Ominous news was delivered via the public address system as we made an unscheduled stop at Berne at 6:55am.  A disabled freight train was blocking the single track ahead.  A wide range of possibilities came to mind as that could mean engine failure, a broken coupler, a minor derailment, or a variety of other possibilities.  Much to my surprise we were cleared to proceed through 7.79 mile long Cascade Tunnel, the longest railroad tunnel in the United States after a very short delay.  Approximately 30 minutes after exiting the tunnel the Empire Builder again came to a stop and word came over the scanner that the freight train crew had gone on the law, i.e., run out of hours of service on-duty time.  A relief “dog catch” crew was en route, something that often results in major delays.  However, luck was on our side as the problem had obviously been worked for awhile and we were underway after a delay of less than 10 minutes.  The troubled freight was passed at Skyhomish clearing the way for a smooth run to Seattle.

The BNSF line from Vancouver, BC was joined just before the station stop in Everett and soon Puget Sound came into view for the final hour of our journey.  Ten minutes later ferry boats could be seen plying Puget Sound’s waters as we approached Mukilteo.  The terminal for ferries to Whidbey Island was directly adjacent to the rail line and we made note for the next day when we would ride that ferry.  Within 20 minutes another ferry terminal was right beside the rails as the Empire Builder stopped in Edmonds.  This ferry crosses Puget Sound to Kingston and the Olympic Peninsula, a trip we would enjoy in a few days.


The Edmonds ferry terminal seen from the train. 
We caught the ferry from that location a few days later en route to the Olympic Peninsula.

As we approached Seattle a Princess cruise ship was visible on the right as it prepared to welcome passengers for a journey to Alaska.  The Empire Builder breezed past Seattle’s King Street Station at 10:30am and backed in on a stub track with a final arrival time of 10:35.  The conductor’s final announcement apologized for our 10 minute late arrival which, from my point of view, represented excellent timekeeping.


Pullman Railway Journeys sleeping car “Baton Rouge” parked in Seattle.  This car originally was Seaboard’s “Tallahassee”.
Having visited Seattle several times through the years, this visit focused on sights north of the city.  We rented a van downtown then set out to explore some of the Pacific Northwest’s leading sights with an eye out for signs of rail activity or history in the areas we visited.  Our base of operations was the Embassy Suites hotel in Lynnwood, WA, a short drive north of downtown Seattle.  This hotel was convenient to the sights described below and is within five minutes of several excellent restaurants, a great shopping mall, and the I-5 freeway.  The hotel is located in a small office park and we found our suite comfortable, contemporary, and quiet.  The daily cooked to order and evening manager’s reception were included with the cost of the suite.  The hotel’s indoor swimming pool appeared quite popular while the guest laundry facilities were welcomed late in our visit after a week on the road.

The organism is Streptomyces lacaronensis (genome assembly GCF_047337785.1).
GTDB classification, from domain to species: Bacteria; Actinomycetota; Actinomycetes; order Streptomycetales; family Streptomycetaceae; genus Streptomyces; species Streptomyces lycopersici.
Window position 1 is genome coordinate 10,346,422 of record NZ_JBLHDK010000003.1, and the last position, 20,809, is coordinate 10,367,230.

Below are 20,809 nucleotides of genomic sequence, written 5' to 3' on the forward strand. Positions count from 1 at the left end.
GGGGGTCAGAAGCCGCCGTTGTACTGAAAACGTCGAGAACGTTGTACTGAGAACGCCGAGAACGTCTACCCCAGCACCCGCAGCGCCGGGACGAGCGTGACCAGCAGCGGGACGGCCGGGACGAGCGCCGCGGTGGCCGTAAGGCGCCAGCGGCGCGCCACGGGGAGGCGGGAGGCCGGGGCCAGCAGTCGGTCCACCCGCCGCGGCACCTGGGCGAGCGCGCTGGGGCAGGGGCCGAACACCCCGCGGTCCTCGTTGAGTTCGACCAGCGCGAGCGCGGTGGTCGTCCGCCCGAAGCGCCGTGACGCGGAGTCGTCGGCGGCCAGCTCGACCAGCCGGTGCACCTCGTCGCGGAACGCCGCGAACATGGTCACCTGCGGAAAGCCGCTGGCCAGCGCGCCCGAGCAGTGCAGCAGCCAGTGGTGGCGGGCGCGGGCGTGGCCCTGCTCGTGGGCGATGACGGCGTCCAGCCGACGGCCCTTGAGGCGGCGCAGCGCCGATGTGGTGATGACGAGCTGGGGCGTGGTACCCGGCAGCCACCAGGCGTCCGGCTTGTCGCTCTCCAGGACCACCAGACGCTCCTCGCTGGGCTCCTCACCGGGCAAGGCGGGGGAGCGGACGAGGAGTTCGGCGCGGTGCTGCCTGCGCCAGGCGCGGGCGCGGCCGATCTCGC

Embassy Suites, Lynnwood, WA is an excellent and convenient hotel for visiting sights north of Seattle

Our first sightseeing excursion took us back to Mukilteo where we boarded a Washington State ferry to Clinton, on the southern tip of Whidbey Island.  The 55 mile long island is Washington’s largest island and is the 4th largest island in the contiguous United States and 36th largest overall in the US.  Our drive provided glimpses of quaint towns, a few harbors, and scenic rural areas.  The highlight was the 180 foot tall arched cantilever bridge over Deception Pass which was viewed from the minivan and by foot on walkways over and beneath the bridge.  The north end of the island is connected to the mainland by a bridge leading to Burlington, WA, a stop for Amtrak trains to Vancouver.  Continuing eastward we headed to North Cascades National Park, a relatively unpublicized park that features outstanding views of snow capped mountains, glaciers, lakes, and streams.  The day’s activities consumed the majority of the day though one could easily bypass Whidbey Island to allow time to more fully explore North Cascades.